The motor section driving the drill head lies just above the latter. The motor we selected is a brushless motor with a large hollow section in its centre (Kollmorgen Frameless motor ref: KBMS-17H04-C00, stall torque = 5.90Nm, peak torque = 23.7 N m, supply voltage = 400 V a.c, rated speed = 5775 rpm, with hall sensor option for servo commutation) allowing the water produced by the thermal head to get through and reach the gas/water separation section. This motor with its driver provides the right torque (close to 10Nm) at the right rotation speed (60-120rpm) without needing a gearbox. The OD of this motor (including a custom-made shield to protect it from the fluid) will range between 84 and 88 mm.

Sample-handling section

The sample-handling line is located above the motor section. While drilling, the probe should be able to deliver a 1.5 mLmin−1 gas flow to the OF-CEAS spectrometer from the meltwater produced in the lower part of the probe by the thermal head. In the ice, the trapped gas concentration is close to 10% of the volume, so the water flow produced by the thermal head needs to be ∼15 mL min−1. The latter will be attained by using heating elements embedded in a ceramic body. The tip will concentrate most of the heating power, while the outer surface of the thermal tube will be heated to a temperature just above the pressure-melting point.

The sample flow produced at ambient pressure (between 10 bar at 100 m and 300 bar at 3000 m) will be pumped into the probe through a gas/liquid separation device. So far, the choice for the separation device has not yet been made. Two options are still being considered: a debubbler or a membrane. The sample gas pressure inside the OF-CEAS spectrometer cavity will be 20 mbar. Therefore, the sample-handling device must work under a significant pressure gradient. Membranes are known to be able to operate under such high pressure gradients. Because the gas flow rate through a membrane is proportional to the membrane’s surface area, we can play with its geometry to obtain the required pressure drop and gas flow downstream. The meltwater then remains at ambient pressure and can be delivered back into the borehole through a nozzle that produces droplets which will refreeze immediately into ice chips. This option will make the sample-handling line simpler than the second option described below, and different types of membrane are currently under investigation.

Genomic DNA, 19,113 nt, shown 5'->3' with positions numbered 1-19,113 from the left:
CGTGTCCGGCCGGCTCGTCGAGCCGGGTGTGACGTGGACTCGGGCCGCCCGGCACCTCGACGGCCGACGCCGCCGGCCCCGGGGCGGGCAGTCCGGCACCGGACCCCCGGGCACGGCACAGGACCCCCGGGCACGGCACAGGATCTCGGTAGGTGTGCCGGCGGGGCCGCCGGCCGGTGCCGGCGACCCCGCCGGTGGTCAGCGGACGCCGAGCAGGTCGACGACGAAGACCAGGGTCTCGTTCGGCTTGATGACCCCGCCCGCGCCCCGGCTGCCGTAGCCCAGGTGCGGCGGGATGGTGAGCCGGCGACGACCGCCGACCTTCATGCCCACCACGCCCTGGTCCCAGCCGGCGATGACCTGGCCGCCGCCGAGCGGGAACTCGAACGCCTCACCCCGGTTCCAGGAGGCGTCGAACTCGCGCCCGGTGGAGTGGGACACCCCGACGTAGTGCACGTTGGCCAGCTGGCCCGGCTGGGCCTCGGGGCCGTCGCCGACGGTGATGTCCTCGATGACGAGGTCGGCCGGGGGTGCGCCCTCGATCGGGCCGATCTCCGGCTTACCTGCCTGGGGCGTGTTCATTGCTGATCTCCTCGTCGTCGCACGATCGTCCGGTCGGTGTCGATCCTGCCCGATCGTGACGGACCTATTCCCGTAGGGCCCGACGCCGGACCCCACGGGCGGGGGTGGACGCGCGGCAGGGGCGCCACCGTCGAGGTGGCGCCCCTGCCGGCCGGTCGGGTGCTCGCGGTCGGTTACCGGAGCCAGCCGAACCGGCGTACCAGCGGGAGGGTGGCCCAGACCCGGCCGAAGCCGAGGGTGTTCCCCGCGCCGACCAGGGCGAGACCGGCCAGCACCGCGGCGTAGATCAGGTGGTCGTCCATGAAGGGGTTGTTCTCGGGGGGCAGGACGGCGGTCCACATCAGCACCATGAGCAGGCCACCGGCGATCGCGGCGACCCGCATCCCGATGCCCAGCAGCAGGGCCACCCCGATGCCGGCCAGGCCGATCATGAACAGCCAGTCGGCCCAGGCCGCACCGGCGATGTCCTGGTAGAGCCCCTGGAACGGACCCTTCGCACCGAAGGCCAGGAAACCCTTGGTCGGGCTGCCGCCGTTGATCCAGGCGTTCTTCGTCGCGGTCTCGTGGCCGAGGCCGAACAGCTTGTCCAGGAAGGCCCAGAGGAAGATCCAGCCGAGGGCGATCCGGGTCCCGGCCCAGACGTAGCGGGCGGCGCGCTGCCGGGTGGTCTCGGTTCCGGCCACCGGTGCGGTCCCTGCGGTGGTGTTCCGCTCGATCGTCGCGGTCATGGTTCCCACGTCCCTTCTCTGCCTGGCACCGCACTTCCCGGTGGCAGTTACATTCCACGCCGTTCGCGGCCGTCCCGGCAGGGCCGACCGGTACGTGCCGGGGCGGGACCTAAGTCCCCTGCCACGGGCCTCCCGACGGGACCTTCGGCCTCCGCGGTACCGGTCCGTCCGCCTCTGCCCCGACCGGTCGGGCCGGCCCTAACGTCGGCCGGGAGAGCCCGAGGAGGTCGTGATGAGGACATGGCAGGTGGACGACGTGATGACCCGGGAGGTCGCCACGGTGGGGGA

If the membrane option proves to be unsuitable, the second solution is to use a debubbler to separate gas from liquid water. The water/gas sample mixture must first be expanded from ambient pressure to atmospheric or sub-atmospheric pressure, using a dedicated pressure regulator able to handle a two-phase sample. We already found a miniature pressure regulator able to expand a liquid/gas mixture from >400 bar to <10 bar (Tescom BB-1 series, Les Automatismes Appliquées, Meyreuil, France). Another expansion step from 10 bar to sub-atmospheric pressure can then easily be obtained with several brands of miniature pressure regulators. The debubbler has been used for many years in continuous-flow analysis systems in the laboratory and has recently been adapted for gas measurements (Reference ChappellazChappellaz and others, 2013). The 20 mbar cavity pressure following the debubbler will be obtained with a built-in membrane pump installed downstream of the cavity, with possibly an intermediate membrane working at sub-ambient pressure. This solution requires pressurizing the meltwater back to ambient pressure, in order to inject it into the borehole with a nozzle to produce droplets. For both solutions, once pumped through the OF-CEAS cavity, the gas sample will be stored in a tank inside the probe. The whole gas volume to be sampled during a probe run through 3000 m of ice will represent a few tens of litres at standard temperature and pressure and can thus easily be stored inside the probe.

OF-CEAS laser spectrometer adapted for SUBGLACIOR